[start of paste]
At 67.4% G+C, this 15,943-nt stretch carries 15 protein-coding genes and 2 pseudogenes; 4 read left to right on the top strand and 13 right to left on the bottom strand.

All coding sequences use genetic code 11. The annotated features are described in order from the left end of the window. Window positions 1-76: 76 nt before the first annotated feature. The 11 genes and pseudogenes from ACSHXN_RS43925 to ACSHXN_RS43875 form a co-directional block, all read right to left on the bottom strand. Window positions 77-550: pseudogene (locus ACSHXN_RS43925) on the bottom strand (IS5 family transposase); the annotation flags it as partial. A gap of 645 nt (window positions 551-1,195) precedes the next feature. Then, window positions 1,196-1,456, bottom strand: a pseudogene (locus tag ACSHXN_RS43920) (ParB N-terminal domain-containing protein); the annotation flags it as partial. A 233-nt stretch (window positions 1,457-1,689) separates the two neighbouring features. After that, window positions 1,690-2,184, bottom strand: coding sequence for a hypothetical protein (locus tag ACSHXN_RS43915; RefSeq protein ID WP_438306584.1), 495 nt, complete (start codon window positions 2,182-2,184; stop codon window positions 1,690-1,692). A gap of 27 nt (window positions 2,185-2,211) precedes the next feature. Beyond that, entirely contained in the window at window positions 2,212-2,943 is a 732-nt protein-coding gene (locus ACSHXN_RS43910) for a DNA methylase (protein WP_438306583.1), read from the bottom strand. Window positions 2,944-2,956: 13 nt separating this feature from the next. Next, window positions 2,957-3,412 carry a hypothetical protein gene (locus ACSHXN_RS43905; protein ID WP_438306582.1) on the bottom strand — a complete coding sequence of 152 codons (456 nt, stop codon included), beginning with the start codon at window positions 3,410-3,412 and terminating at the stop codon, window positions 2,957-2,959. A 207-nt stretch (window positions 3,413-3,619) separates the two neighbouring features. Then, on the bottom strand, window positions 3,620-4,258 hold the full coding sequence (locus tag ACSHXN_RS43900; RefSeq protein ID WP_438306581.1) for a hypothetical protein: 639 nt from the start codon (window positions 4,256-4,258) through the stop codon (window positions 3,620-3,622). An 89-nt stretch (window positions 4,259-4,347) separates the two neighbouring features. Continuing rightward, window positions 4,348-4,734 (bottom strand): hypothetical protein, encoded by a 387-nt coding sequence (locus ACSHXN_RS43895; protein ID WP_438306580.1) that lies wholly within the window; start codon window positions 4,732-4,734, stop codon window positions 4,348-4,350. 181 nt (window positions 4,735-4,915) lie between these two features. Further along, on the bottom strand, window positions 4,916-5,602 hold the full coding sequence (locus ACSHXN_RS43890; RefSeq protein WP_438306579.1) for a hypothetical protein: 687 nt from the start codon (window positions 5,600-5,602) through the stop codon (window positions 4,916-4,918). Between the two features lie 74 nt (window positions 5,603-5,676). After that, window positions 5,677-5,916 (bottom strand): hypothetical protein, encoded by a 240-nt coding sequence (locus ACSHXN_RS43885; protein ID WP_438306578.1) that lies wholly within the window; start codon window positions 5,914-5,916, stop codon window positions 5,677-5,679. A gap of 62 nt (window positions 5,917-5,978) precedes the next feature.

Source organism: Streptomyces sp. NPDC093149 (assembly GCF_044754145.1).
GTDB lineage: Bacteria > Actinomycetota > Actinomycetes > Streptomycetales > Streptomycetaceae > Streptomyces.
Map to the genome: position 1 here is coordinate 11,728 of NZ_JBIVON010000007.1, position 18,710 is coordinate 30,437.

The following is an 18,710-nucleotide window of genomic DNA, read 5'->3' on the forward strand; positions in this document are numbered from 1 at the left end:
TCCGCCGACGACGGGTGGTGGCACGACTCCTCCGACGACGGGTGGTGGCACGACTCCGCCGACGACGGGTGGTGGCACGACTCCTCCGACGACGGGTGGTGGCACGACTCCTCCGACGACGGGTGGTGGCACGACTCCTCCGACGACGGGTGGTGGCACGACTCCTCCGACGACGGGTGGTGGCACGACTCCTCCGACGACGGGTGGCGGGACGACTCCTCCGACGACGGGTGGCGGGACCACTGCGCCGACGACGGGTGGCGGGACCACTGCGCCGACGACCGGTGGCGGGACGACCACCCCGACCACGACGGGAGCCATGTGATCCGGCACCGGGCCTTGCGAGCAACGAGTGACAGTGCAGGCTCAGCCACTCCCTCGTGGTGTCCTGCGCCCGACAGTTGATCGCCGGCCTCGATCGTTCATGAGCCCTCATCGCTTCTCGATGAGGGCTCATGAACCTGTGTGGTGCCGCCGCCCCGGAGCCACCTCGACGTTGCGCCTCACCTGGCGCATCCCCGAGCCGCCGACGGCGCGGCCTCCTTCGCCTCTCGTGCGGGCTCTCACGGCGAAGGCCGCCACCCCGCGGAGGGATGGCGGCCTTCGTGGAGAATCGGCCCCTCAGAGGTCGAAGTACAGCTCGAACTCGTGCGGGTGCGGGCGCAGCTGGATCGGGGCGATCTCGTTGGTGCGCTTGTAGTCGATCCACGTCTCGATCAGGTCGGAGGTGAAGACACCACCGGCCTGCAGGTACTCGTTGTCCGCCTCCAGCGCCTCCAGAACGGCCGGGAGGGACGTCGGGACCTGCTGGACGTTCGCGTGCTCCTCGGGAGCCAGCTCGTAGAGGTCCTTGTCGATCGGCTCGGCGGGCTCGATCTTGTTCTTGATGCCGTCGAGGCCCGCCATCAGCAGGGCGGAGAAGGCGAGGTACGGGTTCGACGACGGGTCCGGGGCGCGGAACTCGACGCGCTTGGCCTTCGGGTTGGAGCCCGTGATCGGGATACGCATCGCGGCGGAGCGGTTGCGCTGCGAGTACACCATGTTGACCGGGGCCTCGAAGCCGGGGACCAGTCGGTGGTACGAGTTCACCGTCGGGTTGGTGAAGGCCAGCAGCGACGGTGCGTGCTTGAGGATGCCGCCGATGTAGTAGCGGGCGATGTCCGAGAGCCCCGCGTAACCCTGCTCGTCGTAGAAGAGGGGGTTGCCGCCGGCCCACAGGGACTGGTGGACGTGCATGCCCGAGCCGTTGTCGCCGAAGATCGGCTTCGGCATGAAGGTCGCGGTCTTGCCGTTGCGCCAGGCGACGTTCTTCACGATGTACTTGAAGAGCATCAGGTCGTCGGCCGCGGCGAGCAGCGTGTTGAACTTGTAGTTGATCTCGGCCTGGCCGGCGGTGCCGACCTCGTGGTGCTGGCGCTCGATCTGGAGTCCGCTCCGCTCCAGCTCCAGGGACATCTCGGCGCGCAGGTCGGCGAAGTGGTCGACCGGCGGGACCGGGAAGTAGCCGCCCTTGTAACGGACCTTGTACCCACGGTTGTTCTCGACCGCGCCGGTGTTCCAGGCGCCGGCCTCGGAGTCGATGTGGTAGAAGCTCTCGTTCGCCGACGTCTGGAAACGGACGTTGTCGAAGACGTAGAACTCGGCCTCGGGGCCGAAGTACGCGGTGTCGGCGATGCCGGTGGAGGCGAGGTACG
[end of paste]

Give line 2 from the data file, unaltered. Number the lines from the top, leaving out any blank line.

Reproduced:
All coding sequences use genetic code 11. The annotated features are described in order from the left end of the window. Window positions 1-76: 76 nt before the first annotated feature. The 11 genes and pseudogenes from ACSHXN_RS43925 to ACSHXN_RS43875 form a co-directional block, all read right to left on the bottom strand. Window positions 77-550: pseudogene (locus ACSHXN_RS43925) on the bottom strand (IS5 family transposase); the annotation flags it as partial. A gap of 645 nt (window positions 551-1,195) precedes the next feature. Then, window positions 1,196-1,456, bottom strand: a pseudogene (locus tag ACSHXN_RS43920) (ParB N-terminal domain-containing protein); the annotation flags it as partial. A 233-nt stretch (window positions 1,457-1,689) separates the two neighbouring features. After that, window positions 1,690-2,184, bottom strand: coding sequence for a hypothetical protein (locus tag ACSHXN_RS43915; RefSeq protein ID WP_438306584.1), 495 nt, complete (start codon window positions 2,182-2,184; stop codon window positions 1,690-1,692). A gap of 27 nt (window positions 2,185-2,211) precedes the next feature. Beyond that, entirely contained in the window at window positions 2,212-2,943 is a 732-nt protein-coding gene (locus ACSHXN_RS43910) for a DNA methylase (protein WP_438306583.1), read from the bottom strand. Window positions 2,944-2,956: 13 nt separating this feature from the next. Next, window positions 2,957-3,412 carry a hypothetical protein gene (locus ACSHXN_RS43905; protein ID WP_438306582.1) on the bottom strand — a complete coding sequence of 152 codons (456 nt, stop codon included), beginning with the start codon at window positions 3,410-3,412 and terminating at the stop codon, window positions 2,957-2,959. A 207-nt stretch (window positions 3,413-3,619) separates the two neighbouring features. Then, on the bottom strand, window positions 3,620-4,258 hold the full coding sequence (locus tag ACSHXN_RS43900; RefSeq protein ID WP_438306581.1) for a hypothetical protein: 639 nt from the start codon (window positions 4,256-4,258) through the stop codon (window positions 3,620-3,622). An 89-nt stretch (window positions 4,259-4,347) separates the two neighbouring features. Continuing rightward, window positions 4,348-4,734 (bottom strand): hypothetical protein, encoded by a 387-nt coding sequence (locus ACSHXN_RS43895; protein ID WP_438306580.1) that lies wholly within the window; start codon window positions 4,732-4,734, stop codon window positions 4,348-4,350. 181 nt (window positions 4,735-4,915) lie between these two features. Further along, on the bottom strand, window positions 4,916-5,602 hold the full coding sequence (locus ACSHXN_RS43890; RefSeq protein WP_438306579.1) for a hypothetical protein: 687 nt from the start codon (window positions 5,600-5,602) through the stop codon (window positions 4,916-4,918). Between the two features lie 74 nt (window positions 5,603-5,676). After that, window positions 5,677-5,916 (bottom strand): hypothetical protein, encoded by a 240-nt coding sequence (locus ACSHXN_RS43885; protein ID WP_438306578.1) that lies wholly within the window; start codon window positions 5,914-5,916, stop codon window positions 5,677-5,679. A gap of 62 nt (window positions 5,917-5,978) precedes the next feature.